The latest mobile technology isn’t enchanting all consumers
Some people feel that older smartphones offer them everything they need and are holding off upgrades.
The mobile technology industry’s smartphone segment is watching its sales slowing and it has been trying very hard to help to make sure consumers burn through their present devices as fast as they can so they will replace them with something new.
However, there is a chunk of the consumer market that isn’t interested in all the latest bells and whistles.
Despite the fact that carrying older forms of mobile technology, such as smartphones that are older than a couple of years or so, there is a sizeable group of consumers who aren’t taken in by all the efforts the smartphone industry is making to try to push them to drop their old tech in favor of larger screens, touchscreens without physical keyboards, or even non-flip phone designs. There are many different reasons that people are choosing to hang on to their older devices instead of upgrading – even when their mobile providers try to woo them with great upgrade deals in order to stick around with them for another year or two.
Many people find that they reach the point that they know and love the mobile technology they have.
These individuals find that their devices perform all the tasks they need to complete and it stops them from handing even more of their lives over to a device they must carry around all the time.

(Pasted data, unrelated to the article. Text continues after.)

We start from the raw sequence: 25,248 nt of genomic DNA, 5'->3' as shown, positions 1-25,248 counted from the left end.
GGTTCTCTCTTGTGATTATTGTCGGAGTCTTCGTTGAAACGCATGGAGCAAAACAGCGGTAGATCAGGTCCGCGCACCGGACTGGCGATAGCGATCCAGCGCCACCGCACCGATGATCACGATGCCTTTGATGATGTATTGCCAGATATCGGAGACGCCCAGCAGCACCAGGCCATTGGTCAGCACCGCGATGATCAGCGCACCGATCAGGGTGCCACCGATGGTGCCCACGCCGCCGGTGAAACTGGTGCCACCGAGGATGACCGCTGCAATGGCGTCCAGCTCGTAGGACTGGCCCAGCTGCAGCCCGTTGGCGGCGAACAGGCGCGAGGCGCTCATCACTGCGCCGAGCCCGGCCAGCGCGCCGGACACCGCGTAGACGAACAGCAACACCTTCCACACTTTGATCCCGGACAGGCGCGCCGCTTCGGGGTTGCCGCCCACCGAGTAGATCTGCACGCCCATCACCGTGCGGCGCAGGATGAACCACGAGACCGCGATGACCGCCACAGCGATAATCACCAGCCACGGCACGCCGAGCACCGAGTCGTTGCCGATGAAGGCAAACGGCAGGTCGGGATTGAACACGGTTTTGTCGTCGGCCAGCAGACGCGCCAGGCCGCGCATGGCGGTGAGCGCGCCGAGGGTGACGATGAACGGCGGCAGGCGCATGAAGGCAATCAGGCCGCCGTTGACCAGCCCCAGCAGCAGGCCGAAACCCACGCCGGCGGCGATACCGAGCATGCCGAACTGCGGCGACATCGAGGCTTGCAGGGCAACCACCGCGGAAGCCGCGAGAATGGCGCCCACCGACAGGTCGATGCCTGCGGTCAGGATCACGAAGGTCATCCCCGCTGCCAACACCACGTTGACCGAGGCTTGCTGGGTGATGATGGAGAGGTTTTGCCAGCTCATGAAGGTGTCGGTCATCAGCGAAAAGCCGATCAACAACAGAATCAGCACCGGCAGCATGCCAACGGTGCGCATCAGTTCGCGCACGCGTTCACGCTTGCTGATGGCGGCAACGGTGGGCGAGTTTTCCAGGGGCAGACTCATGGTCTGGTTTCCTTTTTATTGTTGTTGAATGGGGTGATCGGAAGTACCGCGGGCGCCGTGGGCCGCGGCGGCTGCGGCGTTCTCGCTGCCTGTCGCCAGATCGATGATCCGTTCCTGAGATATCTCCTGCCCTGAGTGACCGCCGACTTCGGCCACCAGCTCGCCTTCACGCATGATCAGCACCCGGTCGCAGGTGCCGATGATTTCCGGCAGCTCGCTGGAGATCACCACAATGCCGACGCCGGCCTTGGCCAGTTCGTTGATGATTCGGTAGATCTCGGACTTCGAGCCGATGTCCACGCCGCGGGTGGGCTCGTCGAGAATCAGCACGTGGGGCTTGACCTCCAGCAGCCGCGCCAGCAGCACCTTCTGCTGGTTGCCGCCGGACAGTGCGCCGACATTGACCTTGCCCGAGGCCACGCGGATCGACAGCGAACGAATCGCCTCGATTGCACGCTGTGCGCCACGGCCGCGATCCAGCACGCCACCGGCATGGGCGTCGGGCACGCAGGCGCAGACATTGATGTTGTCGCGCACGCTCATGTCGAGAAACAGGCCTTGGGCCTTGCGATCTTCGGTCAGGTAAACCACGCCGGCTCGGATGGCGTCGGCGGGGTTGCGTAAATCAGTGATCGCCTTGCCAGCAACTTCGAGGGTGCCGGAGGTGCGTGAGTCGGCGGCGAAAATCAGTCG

The truth of the matter is that over 90 percent of smartphone owners change models within every span of two years. This, according to Ramon Llamas of IDC mobile phone trend tracking research firm. That said, there is a small but meaningful percentage of the population that is hanging onto their phones for three, four years or more.
While some people don’t want their devices to be as large as today’s typical offerings, others say that they aren’t actually all that impressed with the features currently being offered and they don’t see any reason to sign on to a new contract or hand over hundreds of dollars when their current mobile devices are still working.
Eventually, all mobile technology does need to be replaced in order to keep up with current standards, but it will be interesting to watch the replacement rates over years to come, and to see if people continue to want the latest or if they begin to hang on to what they already have as the novelty of novelty wears off.